Legalizing marijuana won’t just open up a new way of making an honest living, it will take away some of the power of organized crime. While most drug cartels have shifted a lot of business into other forms of revenue generation (cocaine, heroine, meth, human trafficking), weed still provides illegal organizations with millions of dollars every year. Legalization would strike a blow at the cartels responsible for the violence eating up Central America and haunting the big cities in the US. Moreover, the ACLU has noted the illegality of marijuana as a contributing factor to racial inequality in the US justice system (see here). While white and black individuals buy and sell marijuana at approximately the same rate, black individuals are about 4 times more likely to be arrested for marijuana use/possession. Legalization could help reduce the rate of racially biased arrest.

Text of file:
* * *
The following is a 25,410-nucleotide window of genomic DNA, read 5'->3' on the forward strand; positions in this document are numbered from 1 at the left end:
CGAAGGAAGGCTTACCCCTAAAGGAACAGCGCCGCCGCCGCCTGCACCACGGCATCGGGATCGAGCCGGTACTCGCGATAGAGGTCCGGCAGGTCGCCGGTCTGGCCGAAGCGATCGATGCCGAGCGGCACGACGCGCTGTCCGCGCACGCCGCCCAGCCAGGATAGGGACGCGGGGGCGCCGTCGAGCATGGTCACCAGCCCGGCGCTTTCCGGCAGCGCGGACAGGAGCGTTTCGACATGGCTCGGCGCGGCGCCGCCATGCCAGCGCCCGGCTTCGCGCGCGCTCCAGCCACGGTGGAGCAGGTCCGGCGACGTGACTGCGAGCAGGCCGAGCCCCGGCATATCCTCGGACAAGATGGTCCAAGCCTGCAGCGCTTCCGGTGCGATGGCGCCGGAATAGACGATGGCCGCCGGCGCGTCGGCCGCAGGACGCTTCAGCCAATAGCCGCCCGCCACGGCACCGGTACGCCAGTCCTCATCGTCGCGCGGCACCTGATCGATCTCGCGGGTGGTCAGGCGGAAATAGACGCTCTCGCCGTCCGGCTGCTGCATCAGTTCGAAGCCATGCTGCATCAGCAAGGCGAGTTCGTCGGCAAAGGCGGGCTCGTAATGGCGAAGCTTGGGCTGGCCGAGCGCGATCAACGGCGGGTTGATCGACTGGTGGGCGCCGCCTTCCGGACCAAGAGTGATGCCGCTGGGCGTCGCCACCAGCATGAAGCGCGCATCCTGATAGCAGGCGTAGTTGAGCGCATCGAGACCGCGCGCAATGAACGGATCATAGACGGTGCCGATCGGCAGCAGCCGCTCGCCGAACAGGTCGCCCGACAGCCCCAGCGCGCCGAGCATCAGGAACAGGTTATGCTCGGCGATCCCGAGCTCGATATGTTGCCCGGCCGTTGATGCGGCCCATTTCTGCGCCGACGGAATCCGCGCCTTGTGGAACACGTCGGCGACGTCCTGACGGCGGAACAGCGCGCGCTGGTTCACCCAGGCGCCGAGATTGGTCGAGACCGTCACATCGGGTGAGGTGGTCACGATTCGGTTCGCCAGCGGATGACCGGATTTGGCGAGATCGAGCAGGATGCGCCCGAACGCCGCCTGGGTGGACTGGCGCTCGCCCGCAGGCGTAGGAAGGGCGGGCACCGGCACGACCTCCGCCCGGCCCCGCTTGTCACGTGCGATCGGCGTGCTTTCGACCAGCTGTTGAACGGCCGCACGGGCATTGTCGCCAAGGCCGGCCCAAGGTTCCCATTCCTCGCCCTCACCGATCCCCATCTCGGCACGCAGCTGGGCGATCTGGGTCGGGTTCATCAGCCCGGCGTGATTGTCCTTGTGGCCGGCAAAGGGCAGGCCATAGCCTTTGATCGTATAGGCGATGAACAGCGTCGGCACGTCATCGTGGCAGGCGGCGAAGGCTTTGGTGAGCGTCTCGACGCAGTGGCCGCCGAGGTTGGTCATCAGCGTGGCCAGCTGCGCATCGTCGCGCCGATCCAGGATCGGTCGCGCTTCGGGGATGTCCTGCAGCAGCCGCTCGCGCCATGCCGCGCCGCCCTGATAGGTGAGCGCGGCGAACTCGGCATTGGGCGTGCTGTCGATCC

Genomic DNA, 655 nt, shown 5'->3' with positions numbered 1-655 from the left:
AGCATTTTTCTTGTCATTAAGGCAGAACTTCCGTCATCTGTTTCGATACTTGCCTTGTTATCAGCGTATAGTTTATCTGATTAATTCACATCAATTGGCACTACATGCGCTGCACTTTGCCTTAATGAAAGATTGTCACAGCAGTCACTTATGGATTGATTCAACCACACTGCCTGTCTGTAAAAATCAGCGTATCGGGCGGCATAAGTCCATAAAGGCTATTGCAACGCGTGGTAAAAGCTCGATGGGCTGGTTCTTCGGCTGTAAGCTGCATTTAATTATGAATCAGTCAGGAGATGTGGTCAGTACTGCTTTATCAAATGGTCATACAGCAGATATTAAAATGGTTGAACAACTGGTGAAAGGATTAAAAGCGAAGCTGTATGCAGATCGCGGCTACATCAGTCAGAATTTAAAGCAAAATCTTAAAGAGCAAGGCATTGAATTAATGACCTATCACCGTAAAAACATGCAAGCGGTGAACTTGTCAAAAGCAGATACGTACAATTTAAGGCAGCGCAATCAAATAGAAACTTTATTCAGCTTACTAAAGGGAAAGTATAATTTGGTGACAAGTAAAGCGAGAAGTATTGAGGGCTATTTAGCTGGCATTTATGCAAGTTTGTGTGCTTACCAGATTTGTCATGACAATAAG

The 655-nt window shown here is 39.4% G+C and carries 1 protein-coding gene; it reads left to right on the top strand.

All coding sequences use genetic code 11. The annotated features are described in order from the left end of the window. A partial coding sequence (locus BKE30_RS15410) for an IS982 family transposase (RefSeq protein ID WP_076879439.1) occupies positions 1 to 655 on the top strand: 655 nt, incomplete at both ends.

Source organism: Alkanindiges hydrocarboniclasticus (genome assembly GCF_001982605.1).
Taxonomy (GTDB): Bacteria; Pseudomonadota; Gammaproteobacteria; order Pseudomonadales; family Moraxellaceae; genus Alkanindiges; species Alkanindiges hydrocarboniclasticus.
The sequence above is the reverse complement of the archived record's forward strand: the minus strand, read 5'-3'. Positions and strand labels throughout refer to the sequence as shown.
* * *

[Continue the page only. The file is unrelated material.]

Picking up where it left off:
5). Weed is the most "responsible" drug

Unlike some “harder” drugs, it’s entirely possible to enjoy a decent amount of marijuana without being incapacitated. It’s a lot easier to manage your level of “high” with weed than with many other substances. Just like having a beer doesn’t mean you’re going to black out, smoking a joint doesn’t mean you’ll be out of control. Moreover, the effects of marijuana tend to have a very positive effect on the user - making them happier, calmer, and more at ease. Alcohol (a legal drug), on the other hand, tends to lead to more socially disturbing behaviors. Overall, smoking can be very compatible with social norms and can be responsibly enjoyed by a fully functional individual.